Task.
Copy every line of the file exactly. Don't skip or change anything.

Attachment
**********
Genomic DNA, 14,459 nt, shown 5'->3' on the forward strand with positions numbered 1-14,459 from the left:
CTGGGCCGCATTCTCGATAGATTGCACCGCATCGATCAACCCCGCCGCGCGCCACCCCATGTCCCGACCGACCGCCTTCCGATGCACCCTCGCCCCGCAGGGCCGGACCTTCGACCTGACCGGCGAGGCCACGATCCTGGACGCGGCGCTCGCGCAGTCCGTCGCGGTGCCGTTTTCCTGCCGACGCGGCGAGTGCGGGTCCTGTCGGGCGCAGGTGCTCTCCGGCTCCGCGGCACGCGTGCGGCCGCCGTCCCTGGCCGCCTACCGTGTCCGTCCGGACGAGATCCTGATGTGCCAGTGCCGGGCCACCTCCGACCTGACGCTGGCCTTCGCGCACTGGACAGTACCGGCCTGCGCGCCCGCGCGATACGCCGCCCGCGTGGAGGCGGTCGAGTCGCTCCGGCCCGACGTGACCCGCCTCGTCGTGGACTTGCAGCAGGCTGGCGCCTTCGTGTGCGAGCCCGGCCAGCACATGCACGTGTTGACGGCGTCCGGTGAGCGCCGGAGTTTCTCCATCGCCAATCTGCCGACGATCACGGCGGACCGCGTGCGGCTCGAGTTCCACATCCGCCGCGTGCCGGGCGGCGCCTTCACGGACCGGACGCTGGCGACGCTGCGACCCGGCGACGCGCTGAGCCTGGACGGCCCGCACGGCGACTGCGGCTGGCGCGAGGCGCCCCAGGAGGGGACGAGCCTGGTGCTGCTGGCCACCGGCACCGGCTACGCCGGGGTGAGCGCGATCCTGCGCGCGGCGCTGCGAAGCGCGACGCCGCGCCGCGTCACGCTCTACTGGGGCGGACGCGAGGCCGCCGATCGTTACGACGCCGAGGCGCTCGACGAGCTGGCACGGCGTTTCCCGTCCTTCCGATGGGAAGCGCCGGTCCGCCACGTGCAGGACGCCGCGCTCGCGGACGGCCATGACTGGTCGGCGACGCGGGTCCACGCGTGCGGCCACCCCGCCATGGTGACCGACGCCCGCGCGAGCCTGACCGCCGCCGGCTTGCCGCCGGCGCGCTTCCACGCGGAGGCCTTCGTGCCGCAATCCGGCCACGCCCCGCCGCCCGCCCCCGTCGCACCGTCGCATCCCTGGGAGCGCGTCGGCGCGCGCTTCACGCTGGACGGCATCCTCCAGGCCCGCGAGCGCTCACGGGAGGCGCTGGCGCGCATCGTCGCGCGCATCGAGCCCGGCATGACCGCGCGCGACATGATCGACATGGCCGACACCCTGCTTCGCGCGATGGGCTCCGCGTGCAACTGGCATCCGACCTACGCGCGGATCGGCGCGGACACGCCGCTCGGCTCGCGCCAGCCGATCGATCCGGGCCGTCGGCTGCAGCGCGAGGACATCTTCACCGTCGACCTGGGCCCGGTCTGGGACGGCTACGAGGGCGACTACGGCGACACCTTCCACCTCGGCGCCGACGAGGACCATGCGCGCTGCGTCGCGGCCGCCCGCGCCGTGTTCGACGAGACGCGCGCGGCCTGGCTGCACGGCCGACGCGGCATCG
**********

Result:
Genomic DNA, 14,459 nt, shown 5'->3' on the forward strand with positions numbered 1-14,459 from the left:
CTGGGCCGCATTCTCGATAGATTGCACCGCATCGATCAACCCCGCCGCGCGCCACCCCATGTCCCGACCGACCGCCTTCCGATGCACCCTCGCCCCGCAGGGCCGGACCTTCGACCTGACCGGCGAGGCCACGATCCTGGACGCGGCGCTCGCGCAGTCCGTCGCGGTGCCGTTTTCCTGCCGACGCGGCGAGTGCGGGTCCTGTCGGGCGCAGGTGCTCTCCGGCTCCGCGGCACGCGTGCGGCCGCCGTCCCTGGCCGCCTACCGTGTCCGTCCGGACGAGATCCTGATGTGCCAGTGCCGGGCCACCTCCGACCTGACGCTGGCCTTCGCGCACTGGACAGTACCGGCCTGCGCGCCCGCGCGATACGCCGCCCGCGTGGAGGCGGTCGAGTCGCTCCGGCCCGACGTGACCCGCCTCGTCGTGGACTTGCAGCAGGCTGGCGCCTTCGTGTGCGAGCCCGGCCAGCACATGCACGTGTTGACGGCGTCCGGTGAGCGCCGGAGTTTCTCCATCGCCAATCTGCCGACGATCACGGCGGACCGCGTGCGGCTCGAGTTCCACATCCGCCGCGTGCCGGGCGGCGCCTTCACGGACCGGACGCTGGCGACGCTGCGACCCGGCGACGCGCTGAGCCTGGACGGCCCGCACGGCGACTGCGGCTGGCGCGAGGCGCCCCAGGAGGGGACGAGCCTGGTGCTGCTGGCCACCGGCACCGGCTACGCCGGGGTGAGCGCGATCCTGCGCGCGGCGCTGCGAAGCGCGACGCCGCGCCGCGTCACGCTCTACTGGGGCGGACGCGAGGCCGCCGATCGTTACGACGCCGAGGCGCTCGACGAGCTGGCACGGCGTTTCCCGTCCTTCCGATGGGAAGCGCCGGTCCGCCACGTGCAGGACGCCGCGCTCGCGGACGGCCATGACTGGTCGGCGACGCGGGTCCACGCGTGCGGCCACCCCGCCATGGTGACCGACGCCCGCGCGAGCCTGACCGCCGCCGGCTTGCCGCCGGCGCGCTTCCACGCGGAGGCCTTCGTGCCGCAATCCGGCCACGCCCCGCCGCCCGCCCCCGTCGCACCGTCGCATCCCTGGGAGCGCGTCGGCGCGCGCTTCACGCTGGACGGCATCCTCCAGGCCCGCGAGCGCTCACGGGAGGCGCTGGCGCGCATCGTCGCGCGCATCGAGCCCGGCATGACCGCGCGCGACATGATCGACATGGCCGACACCCTGCTTCGCGCGATGGGCTCCGCGTGCAACTGGCATCCGACCTACGCGCGGATCGGCGCGGACACGCCGCTCGGCTCGCGCCAGCCGATCGATCCGGGCCGTCGGCTGCAGCGCGAGGACATCTTCACCGTCGACCTGGGCCCGGTCTGGGACGGCTACGAGGGCGACTACGGCGACACCTTCCACCTCGGCGCCGACGAGGACCATGCGCGCTGCGTCGCGGCCGCCCGCGCCGTGTTCGACGAGACGCGCGCGGCCTGGCTGCACGGCCGACGCGGCATCG